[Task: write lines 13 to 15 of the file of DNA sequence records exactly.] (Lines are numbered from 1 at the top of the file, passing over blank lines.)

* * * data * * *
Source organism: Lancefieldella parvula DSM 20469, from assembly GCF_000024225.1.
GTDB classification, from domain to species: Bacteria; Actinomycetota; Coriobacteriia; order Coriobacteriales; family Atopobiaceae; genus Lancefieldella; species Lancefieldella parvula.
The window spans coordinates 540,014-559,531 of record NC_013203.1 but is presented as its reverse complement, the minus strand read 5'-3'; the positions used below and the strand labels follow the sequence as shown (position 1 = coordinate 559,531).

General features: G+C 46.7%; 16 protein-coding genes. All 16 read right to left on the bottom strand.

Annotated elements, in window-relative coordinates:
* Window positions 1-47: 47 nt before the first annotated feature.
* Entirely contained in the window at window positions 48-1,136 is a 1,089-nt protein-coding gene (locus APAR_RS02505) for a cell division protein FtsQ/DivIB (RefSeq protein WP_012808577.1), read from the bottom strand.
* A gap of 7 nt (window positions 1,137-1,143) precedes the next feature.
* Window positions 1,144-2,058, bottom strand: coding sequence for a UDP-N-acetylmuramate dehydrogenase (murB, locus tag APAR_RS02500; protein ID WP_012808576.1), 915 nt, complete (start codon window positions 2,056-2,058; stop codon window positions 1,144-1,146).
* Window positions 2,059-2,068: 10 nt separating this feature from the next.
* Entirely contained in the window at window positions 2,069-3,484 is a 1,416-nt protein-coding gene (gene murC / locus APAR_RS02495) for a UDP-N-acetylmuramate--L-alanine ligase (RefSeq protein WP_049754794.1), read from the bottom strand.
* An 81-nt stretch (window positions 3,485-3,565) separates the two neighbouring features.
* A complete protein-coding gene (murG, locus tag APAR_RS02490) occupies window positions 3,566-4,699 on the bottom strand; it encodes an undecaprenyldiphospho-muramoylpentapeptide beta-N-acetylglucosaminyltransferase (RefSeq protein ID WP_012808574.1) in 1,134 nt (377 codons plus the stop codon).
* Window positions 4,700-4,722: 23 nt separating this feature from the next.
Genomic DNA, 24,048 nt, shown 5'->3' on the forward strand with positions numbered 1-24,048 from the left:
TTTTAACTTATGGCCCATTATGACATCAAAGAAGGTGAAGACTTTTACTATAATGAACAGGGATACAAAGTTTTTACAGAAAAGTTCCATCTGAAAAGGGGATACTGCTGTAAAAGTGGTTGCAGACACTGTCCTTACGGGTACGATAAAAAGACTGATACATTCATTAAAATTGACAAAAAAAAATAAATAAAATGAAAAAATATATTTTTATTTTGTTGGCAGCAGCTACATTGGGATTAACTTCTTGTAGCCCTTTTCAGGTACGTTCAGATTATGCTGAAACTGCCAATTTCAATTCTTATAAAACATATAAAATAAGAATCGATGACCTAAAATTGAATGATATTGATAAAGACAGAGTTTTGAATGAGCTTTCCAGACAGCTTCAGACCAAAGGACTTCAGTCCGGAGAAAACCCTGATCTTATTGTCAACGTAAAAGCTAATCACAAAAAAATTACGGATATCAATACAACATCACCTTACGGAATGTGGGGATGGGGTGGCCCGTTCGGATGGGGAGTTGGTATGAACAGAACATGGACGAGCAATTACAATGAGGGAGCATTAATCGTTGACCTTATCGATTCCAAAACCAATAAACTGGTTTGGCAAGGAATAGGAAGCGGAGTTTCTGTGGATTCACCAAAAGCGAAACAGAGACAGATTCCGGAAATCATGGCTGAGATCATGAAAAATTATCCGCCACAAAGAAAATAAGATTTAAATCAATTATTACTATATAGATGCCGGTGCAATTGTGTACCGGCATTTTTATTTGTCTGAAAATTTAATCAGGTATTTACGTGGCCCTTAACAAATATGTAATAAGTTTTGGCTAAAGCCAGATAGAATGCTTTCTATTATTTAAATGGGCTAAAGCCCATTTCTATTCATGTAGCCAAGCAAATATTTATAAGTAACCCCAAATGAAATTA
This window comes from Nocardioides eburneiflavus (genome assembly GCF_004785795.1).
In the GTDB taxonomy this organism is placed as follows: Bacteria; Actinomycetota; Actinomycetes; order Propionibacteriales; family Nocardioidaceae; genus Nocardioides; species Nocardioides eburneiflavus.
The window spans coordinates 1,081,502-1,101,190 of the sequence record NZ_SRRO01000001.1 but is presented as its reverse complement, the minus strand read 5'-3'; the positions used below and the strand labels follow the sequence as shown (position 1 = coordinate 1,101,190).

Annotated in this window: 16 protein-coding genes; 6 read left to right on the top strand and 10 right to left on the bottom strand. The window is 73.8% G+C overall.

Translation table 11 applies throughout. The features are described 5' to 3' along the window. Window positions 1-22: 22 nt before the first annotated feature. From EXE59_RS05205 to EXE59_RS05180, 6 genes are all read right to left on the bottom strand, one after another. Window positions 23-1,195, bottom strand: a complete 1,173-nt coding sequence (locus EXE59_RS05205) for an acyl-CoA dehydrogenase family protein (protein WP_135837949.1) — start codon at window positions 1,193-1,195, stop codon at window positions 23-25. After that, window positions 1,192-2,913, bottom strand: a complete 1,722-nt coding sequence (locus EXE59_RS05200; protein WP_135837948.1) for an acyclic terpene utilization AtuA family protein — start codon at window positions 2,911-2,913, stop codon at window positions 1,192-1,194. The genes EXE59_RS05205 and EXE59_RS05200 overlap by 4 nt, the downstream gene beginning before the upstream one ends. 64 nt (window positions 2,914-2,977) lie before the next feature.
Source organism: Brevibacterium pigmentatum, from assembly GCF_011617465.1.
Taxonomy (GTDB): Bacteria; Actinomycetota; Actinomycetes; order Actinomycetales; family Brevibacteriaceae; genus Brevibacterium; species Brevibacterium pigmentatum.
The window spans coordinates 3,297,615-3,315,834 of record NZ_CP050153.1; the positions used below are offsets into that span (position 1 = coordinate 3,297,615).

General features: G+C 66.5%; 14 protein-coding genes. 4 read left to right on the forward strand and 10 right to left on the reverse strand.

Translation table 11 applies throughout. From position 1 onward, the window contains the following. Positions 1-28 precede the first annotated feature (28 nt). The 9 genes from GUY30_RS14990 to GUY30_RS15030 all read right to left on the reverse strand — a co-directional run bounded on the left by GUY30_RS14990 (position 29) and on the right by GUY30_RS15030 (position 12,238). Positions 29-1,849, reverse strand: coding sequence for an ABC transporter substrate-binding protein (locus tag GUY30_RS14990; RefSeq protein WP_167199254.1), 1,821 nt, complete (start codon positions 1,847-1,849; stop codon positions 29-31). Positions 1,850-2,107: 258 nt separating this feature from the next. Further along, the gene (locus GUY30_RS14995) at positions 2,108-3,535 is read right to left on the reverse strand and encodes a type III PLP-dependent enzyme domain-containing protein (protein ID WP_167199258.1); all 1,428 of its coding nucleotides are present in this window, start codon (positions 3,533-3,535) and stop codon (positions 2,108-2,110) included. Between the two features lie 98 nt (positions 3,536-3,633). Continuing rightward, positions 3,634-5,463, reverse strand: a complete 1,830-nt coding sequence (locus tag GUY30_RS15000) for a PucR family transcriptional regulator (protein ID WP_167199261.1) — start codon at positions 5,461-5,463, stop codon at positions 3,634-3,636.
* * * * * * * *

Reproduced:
* A complete protein-coding gene (murG, locus tag APAR_RS02490) occupies window positions 3,566-4,699 on the bottom strand; it encodes an undecaprenyldiphospho-muramoylpentapeptide beta-N-acetylglucosaminyltransferase (RefSeq protein ID WP_012808574.1) in 1,134 nt (377 codons plus the stop codon).
* Window positions 4,700-4,722: 23 nt separating this feature from the next.
Genomic DNA, 24,048 nt, shown 5'->3' on the forward strand with positions numbered 1-24,048 from the left: